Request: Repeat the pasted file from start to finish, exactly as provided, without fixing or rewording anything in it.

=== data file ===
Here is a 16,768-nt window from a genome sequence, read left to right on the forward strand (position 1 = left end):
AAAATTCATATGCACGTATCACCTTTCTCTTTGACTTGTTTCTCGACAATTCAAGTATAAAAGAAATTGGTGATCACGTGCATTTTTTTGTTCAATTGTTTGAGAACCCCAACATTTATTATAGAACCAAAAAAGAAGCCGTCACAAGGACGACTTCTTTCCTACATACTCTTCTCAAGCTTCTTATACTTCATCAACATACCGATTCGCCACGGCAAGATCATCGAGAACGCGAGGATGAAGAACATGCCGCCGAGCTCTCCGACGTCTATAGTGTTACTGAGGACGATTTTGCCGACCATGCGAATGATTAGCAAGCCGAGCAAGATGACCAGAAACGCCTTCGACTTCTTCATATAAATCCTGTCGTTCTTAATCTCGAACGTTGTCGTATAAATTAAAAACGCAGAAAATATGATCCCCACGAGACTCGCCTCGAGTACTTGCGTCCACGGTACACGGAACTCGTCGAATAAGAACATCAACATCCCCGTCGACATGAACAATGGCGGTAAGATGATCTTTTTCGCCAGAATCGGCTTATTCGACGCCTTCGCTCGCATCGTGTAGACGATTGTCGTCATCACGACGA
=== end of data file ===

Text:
Here is a 16,768-nt window from a genome sequence, read left to right on the forward strand (position 1 = left end):
AAAATTCATATGCACGTATCACCTTTCTCTTTGACTTGTTTCTCGACAATTCAAGTATAAAAGAAATTGGTGATCACGTGCATTTTTTTGTTCAATTGTTTGAGAACCCCAACATTTATTATAGAACCAAAAAAGAAGCCGTCACAAGGACGACTTCTTTCCTACATACTCTTCTCAAGCTTCTTATACTTCATCAACATACCGATTCGCCACGGCAAGATCATCGAGAACGCGAGGATGAAGAACATGCCGCCGAGCTCTCCGACGTCTATAGTGTTACTGAGGACGATTTTGCCGACCATGCGAATGATTAGCAAGCCGAGCAAGATGACCAGAAACGCCTTCGACTTCTTCATATAAATCCTGTCGTTCTTAATCTCGAACGTTGTCGTATAAATTAAAAACGCAGAAAATATGATCCCCACGAGACTCGCCTCGAGTACTTGCGTCCACGGTACACGGAACTCGTCGAATAAGAACATCAACATCCCCGTCGACATGAACAATGGCGGTAAGATGATCTTTTTCGCCAGAATCGGCTTATTCGACGCCTTCGCTCGCATCGTGTAGACGATTGTCGTCATCACGACGA